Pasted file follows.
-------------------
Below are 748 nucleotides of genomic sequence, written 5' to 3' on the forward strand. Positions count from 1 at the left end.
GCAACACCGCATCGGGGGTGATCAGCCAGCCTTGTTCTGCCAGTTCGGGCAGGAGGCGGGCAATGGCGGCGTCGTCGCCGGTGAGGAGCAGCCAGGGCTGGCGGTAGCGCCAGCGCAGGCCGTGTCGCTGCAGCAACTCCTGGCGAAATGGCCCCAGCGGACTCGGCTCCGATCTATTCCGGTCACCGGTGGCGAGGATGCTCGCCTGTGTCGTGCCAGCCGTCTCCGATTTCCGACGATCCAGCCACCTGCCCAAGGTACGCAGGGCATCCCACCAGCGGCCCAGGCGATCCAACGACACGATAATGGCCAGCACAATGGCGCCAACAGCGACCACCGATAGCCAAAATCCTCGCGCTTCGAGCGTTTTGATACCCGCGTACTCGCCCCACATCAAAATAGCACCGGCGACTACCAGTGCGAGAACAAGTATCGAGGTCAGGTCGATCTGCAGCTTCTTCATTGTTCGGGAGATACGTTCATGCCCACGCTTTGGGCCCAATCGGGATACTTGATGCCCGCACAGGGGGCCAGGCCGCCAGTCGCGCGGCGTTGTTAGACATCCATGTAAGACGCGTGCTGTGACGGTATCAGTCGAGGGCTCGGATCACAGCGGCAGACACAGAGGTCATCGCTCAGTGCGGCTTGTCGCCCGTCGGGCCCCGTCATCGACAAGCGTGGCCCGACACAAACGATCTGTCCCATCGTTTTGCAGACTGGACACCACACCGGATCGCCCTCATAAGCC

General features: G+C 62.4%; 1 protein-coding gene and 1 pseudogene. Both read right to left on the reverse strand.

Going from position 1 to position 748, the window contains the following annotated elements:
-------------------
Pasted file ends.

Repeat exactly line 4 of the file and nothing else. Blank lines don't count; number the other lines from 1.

Going from position 1 to position 748, the window contains the following annotated elements: